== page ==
Understanding the NFL practice squad
With the new CBA in effect, the training camp numbers are different this year. The last few years teams have had a camp number of 80 players; this year it’s 90. After the third preseason game is the first cut. Clubs have to get down to 80 players by tomorrow afternoon. In previous years the squad has been a cut to 65 players. The NFL is letting clubs have a larger number this year so they can still evaluate and have good practices this week. The final cut-down to 53 players is this Saturday.
The one thing that was fairly obvious to me the first three preseason games was the younger players (free agents and some draft choices) didn’t get the opportunity they have gotten in other years because of the circumstances surrounding the CBA. Because of that there will be players cut this week that in other years may have made clubs. That will follow into next week when practice squads are formed.
In previous years, at the 65-player cut, clubs would often try to sneak by some players through waivers they wanted on the practice squad, hoping the other clubs would think they are not good players if they were cut now. I don’t see that happening this week. On Saturday there could be as many as 864 players cut with about 256 players re-signed a day later to practice squads around the league.
Who makes the practice squads?
ICONA lot of NFL head coaches like to have at least two offensive linemen on their practice squad.
That is a good question because there are many different philosophies that the different clubs have. Some teams will try to re-sign the best eight players they cut. Other clubs will look at the numbers they need to have good practices. For example, most clubs have 7–8 offensive linemen on the active 53 but they need at least 10 offensive linemen for practice so they will re-sign at least two offensive linemen. The players that have the most versatility are often the ones signed first. By that I mean offensive linemen who can play more than one position (center/guard or guard/tackle). The one thing coaches always want in practice squad players are players who are smart. They want kids who can learn their assignments and get through a practice with a minimal amount of mistakes. Because of that you can have players with more “talent” left off the squad because he can’t learn the playbook!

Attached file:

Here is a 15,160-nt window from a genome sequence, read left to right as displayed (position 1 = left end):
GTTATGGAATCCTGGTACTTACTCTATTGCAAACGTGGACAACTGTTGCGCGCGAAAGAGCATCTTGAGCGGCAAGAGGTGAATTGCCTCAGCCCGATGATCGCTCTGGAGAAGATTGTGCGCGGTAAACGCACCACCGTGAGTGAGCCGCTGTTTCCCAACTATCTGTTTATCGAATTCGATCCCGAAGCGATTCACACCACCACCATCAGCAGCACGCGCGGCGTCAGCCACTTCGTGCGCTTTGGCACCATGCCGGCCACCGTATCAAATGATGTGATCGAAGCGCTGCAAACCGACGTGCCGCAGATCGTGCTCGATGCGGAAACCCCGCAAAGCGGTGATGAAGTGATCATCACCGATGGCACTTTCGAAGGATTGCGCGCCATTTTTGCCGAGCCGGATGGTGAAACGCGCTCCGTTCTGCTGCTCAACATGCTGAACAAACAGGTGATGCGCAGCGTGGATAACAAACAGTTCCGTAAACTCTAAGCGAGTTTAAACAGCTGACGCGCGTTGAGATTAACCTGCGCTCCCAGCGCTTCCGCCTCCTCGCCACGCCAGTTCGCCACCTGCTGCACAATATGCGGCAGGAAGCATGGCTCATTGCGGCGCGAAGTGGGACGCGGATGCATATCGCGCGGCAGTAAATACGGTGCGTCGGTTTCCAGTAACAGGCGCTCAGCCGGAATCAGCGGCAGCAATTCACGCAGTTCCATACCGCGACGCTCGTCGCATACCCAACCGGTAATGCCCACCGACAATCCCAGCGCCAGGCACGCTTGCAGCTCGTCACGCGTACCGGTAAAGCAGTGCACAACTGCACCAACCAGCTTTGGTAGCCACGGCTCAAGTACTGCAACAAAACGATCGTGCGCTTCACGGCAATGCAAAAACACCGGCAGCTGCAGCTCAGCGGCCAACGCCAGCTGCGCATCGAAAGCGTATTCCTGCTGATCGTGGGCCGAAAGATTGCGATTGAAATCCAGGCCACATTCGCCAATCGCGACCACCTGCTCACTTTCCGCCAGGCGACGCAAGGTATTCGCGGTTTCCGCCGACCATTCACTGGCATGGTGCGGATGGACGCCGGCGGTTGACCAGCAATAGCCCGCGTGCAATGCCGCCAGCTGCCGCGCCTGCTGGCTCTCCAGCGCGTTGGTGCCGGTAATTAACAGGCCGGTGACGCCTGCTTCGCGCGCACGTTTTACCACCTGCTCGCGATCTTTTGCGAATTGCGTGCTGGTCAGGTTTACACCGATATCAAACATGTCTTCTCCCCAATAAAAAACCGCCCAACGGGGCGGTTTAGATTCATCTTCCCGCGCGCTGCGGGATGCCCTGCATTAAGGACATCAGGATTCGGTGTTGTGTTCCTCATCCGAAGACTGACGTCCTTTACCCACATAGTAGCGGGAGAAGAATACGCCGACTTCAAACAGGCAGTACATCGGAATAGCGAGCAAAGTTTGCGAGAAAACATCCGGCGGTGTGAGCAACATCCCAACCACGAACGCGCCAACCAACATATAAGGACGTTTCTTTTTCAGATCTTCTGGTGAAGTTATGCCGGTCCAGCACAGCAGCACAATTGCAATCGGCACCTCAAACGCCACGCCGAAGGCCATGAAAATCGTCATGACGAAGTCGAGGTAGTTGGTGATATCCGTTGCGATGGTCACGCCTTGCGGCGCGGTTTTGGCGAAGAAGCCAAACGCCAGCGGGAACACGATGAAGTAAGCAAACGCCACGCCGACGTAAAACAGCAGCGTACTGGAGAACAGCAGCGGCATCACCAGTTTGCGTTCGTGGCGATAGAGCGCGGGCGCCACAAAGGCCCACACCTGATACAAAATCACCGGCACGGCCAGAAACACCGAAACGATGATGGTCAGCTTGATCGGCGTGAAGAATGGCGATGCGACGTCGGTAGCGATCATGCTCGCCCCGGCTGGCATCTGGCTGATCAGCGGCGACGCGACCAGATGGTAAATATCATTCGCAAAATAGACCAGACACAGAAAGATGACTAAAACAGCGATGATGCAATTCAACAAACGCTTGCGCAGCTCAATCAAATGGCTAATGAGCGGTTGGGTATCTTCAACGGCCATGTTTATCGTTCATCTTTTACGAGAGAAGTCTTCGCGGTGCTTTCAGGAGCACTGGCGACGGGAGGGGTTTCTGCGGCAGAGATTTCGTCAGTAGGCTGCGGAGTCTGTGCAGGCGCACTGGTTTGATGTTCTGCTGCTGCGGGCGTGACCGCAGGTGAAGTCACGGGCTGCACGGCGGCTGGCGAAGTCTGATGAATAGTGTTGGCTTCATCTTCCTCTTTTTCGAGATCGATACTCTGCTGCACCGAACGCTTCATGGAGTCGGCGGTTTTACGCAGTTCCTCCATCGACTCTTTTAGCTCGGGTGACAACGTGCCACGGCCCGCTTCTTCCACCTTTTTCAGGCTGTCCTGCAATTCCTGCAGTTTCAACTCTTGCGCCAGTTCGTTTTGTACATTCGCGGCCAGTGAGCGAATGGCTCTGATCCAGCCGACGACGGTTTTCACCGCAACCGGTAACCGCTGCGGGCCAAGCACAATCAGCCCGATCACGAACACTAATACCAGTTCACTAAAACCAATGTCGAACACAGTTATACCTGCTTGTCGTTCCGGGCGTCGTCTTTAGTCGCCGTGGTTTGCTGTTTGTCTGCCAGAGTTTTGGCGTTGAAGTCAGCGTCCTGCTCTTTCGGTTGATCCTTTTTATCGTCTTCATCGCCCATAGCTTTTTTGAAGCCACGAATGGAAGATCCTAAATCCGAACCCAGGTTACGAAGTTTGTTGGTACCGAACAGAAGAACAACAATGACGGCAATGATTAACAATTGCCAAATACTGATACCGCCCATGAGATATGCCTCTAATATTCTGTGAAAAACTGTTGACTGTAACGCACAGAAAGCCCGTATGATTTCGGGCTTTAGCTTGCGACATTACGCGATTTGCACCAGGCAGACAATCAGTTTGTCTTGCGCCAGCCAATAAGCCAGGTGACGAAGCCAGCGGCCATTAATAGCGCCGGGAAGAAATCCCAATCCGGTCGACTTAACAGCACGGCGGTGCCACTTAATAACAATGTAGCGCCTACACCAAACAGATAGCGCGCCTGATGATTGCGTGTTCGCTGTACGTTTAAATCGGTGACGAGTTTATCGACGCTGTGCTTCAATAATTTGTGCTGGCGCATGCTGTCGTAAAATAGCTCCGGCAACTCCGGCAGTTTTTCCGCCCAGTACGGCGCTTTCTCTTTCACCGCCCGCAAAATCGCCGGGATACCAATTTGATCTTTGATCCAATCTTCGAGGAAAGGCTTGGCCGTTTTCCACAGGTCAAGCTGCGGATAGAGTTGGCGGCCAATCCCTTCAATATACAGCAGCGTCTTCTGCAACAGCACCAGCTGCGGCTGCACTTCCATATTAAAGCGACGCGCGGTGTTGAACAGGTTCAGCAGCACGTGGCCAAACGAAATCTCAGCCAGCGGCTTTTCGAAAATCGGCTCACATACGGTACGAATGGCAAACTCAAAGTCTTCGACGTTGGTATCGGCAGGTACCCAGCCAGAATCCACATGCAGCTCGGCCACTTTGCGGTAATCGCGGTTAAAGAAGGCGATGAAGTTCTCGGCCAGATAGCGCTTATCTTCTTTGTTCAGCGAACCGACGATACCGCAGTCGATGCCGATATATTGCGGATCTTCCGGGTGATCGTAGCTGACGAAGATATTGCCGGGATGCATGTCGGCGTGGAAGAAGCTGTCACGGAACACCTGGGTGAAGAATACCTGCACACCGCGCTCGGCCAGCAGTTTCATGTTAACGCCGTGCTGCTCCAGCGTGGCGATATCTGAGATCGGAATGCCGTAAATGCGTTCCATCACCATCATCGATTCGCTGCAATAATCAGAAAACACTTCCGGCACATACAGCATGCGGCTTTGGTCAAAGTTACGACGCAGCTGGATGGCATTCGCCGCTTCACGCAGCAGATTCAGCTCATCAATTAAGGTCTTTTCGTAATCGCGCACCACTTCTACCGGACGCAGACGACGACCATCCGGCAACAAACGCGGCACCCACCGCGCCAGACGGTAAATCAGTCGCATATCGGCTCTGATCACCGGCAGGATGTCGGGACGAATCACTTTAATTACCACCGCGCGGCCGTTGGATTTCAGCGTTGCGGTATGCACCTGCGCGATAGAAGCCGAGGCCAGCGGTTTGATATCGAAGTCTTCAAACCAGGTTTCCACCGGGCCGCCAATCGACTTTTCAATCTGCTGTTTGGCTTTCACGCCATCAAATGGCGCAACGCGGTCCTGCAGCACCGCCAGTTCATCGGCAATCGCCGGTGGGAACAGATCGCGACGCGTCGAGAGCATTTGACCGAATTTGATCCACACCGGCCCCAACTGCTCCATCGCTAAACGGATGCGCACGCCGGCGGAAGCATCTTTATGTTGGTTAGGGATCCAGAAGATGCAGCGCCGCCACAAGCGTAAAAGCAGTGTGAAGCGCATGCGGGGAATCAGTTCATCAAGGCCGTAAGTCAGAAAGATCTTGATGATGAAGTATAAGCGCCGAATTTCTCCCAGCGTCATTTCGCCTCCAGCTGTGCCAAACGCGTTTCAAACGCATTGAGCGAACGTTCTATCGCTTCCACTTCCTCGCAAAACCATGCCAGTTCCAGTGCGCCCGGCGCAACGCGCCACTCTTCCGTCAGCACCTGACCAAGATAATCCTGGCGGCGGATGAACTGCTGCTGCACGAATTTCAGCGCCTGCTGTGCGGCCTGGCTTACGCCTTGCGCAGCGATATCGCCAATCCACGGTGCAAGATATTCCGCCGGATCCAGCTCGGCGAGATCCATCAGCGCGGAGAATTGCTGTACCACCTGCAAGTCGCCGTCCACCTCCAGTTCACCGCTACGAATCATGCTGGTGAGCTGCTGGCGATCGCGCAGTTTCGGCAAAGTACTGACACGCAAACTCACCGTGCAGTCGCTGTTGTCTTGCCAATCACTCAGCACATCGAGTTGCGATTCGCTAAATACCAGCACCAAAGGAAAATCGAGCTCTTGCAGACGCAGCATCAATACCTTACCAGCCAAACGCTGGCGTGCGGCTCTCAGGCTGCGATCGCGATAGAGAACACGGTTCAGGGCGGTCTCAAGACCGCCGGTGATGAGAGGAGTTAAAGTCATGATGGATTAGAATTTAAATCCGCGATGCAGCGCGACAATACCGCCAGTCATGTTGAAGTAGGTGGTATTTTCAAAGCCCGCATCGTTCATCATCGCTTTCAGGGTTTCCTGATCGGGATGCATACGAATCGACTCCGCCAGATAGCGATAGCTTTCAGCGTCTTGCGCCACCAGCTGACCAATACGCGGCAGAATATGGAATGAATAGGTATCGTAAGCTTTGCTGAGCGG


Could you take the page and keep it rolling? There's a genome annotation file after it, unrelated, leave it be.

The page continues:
Clubs always need a good number of receivers so the quarterbacks can get enough throws in practice while at the same time trying to keep the regular receivers fresh, so often there are two receivers kept on the practice squad.
The trend the last few years has been to keep two quarterbacks on the active roster and have the third QB on the practice squad. This often means that the clubs is risking losing a player by exposing him to waivers. Last year, for example, the Bears were hoping they could get quarterback Dan LeFevour through waivers and place him on their practice squad, but it didn’t work and LeFevour was claimed by Cincinnati. This is a risk and you have to have a plan if the risk fails.
Because there was no offseason program and with the new limited practice schedules in effect the one thing I can see clubs doing at least through the early part of the season is “rotating” players through the practice squad. A club may “promise” five or six players that they will keep them for the entire season as practice squad players and then use the other two or three spots as “audition” spots. This way, you can keep a player on your practice squad for a week or two and try and get a feeling for his talent. It may be a player you had in camp that you liked but because of the circumstances the coaches just didn’t have enough time to properly evaluate and want to spend more time with him. If you like what you see, you have the option of keeping him around for a longer period of time. Some teams have been doing this for years. It could become more common this season.